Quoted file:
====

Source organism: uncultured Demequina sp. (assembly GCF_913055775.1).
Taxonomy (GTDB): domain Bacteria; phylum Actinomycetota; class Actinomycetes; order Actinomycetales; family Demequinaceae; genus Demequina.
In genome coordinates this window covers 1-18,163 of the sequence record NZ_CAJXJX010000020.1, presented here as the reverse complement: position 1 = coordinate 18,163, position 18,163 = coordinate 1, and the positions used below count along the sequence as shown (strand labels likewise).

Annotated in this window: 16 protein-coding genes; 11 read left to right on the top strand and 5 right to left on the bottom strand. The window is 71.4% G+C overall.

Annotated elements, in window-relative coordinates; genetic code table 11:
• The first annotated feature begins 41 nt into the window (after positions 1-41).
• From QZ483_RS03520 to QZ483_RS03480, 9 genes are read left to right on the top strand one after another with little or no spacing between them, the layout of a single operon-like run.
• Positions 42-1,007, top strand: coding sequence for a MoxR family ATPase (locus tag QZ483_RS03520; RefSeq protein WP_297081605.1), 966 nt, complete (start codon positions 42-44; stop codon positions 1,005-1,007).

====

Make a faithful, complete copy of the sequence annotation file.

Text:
Source organism: uncultured Demequina sp. (assembly GCF_913055775.1).
Taxonomy (GTDB): domain Bacteria; phylum Actinomycetota; class Actinomycetes; order Actinomycetales; family Demequinaceae; genus Demequina.
In genome coordinates this window covers 1-18,163 of the sequence record NZ_CAJXJX010000020.1, presented here as the reverse complement: position 1 = coordinate 18,163, position 18,163 = coordinate 1, and the positions used below count along the sequence as shown (strand labels likewise).

Annotated in this window: 16 protein-coding genes; 11 read left to right on the top strand and 5 right to left on the bottom strand. The window is 71.4% G+C overall.

Annotated elements, in window-relative coordinates; genetic code table 11:
• The first annotated feature begins 41 nt into the window (after positions 1-41).
• From QZ483_RS03520 to QZ483_RS03480, 9 genes are read left to right on the top strand one after another with little or no spacing between them, the layout of a single operon-like run.
• Positions 42-1,007, top strand: coding sequence for a MoxR family ATPase (locus tag QZ483_RS03520; RefSeq protein WP_297081605.1), 966 nt, complete (start codon positions 42-44; stop codon positions 1,005-1,007).